But the real question for OP is still how many dBs would your B&Cs at 3000 watts produce in his room. Or even out of doors (which allows indoor loudness to be approximated).

If you can produce that figure (which you easily can), I suspect we'll all have a chuckle.

Ben
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Old 16th January 2017, 03:15 PM   #14
weltersys is offline weltersys  United States
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Originally Posted by bentoronto View Post

For testing my sets of puny Kenwood Basic M2 650 watt Class G amps, I have a wood dowel about 4 feet long holding a series of 100 watt resistors and some heavy wire leads. Wish I could photograph it today.

But the real question for OP is still how many dBs would your B&Cs at 3000 watts produce in his room. Or even out of doors (which allows indoor loudness to be approximated).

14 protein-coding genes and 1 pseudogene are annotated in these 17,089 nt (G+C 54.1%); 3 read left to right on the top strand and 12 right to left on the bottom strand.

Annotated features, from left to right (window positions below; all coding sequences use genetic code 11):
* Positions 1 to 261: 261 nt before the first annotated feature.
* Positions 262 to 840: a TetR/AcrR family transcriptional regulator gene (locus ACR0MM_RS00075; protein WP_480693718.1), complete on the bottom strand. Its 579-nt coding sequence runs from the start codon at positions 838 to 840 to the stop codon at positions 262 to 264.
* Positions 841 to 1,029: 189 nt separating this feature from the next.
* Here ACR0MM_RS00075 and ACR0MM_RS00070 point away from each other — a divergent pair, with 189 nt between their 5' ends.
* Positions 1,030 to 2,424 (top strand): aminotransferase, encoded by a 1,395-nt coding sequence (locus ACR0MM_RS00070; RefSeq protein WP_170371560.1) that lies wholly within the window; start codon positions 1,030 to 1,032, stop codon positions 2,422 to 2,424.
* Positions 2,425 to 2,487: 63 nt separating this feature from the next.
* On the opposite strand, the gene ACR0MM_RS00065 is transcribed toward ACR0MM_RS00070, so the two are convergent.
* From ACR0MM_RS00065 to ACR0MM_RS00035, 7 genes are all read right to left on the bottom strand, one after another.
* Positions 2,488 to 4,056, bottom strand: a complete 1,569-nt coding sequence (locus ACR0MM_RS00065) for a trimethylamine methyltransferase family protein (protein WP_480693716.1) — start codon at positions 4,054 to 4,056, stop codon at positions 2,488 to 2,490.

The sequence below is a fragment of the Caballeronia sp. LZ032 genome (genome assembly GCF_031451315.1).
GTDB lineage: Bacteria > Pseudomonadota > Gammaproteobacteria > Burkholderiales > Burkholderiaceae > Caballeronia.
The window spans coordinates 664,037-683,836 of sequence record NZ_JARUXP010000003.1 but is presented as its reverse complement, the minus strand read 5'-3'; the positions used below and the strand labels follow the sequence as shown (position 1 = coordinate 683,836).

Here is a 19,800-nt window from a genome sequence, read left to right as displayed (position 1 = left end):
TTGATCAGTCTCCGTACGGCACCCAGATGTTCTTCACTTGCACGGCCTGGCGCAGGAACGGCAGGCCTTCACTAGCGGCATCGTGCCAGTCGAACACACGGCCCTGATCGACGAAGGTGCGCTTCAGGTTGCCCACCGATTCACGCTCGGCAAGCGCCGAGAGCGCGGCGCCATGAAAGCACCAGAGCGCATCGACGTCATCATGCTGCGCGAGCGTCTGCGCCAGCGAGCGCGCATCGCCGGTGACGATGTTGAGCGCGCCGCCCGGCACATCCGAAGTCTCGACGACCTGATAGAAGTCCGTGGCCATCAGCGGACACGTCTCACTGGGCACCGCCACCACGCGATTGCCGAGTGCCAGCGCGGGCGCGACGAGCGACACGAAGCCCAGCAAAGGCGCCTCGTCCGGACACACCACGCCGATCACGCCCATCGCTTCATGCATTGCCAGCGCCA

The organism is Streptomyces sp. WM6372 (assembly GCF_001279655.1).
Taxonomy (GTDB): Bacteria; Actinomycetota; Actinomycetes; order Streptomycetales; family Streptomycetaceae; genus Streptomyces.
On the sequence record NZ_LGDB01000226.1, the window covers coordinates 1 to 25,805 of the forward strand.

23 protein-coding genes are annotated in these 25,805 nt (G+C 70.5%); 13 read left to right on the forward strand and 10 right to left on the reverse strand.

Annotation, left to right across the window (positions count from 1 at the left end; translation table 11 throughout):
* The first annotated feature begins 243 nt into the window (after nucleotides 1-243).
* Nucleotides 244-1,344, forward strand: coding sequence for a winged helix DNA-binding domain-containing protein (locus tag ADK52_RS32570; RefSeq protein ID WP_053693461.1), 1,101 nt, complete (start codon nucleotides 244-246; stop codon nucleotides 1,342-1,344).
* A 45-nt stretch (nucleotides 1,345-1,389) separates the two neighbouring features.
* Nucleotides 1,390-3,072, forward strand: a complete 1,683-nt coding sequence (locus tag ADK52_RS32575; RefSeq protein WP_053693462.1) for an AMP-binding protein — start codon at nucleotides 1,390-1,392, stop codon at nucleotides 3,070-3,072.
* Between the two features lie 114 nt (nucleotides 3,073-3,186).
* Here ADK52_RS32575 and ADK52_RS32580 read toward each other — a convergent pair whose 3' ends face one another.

If you can produce that figure (which you easily can), I suspect we'll all have a chuckle.

Ben
Ben,

Room questions are best resolved with measurement and listening, it makes little sense to worry about the speakers if the room rattles louder than the bass..

For comparative testing the NU4-6000 and several other amps, I simply wound about 100 feet of baling wire around bricks to make two four ohm loads. I also had several resistive only space heaters to use as loads.

I have measured the level of the B&C18SW115-4 loaded Keystone Subs on many indoor and outdoor venues, with and without extenders.
Working back from my usual mix location at 20 to 45 meters from stage, the "real world" (what you see from a typical SPL meter on "fast", "C" or "Flat") outdoor output for a pair is in the 136 dB SPL peak range at one meter without exceeding Xvar over the pass band of 35 to 100 Hz. In the upper end of the pass band, levels above 140 dB are easily attainable, and 3 dB average SPL can be added to the above when the extenders are used.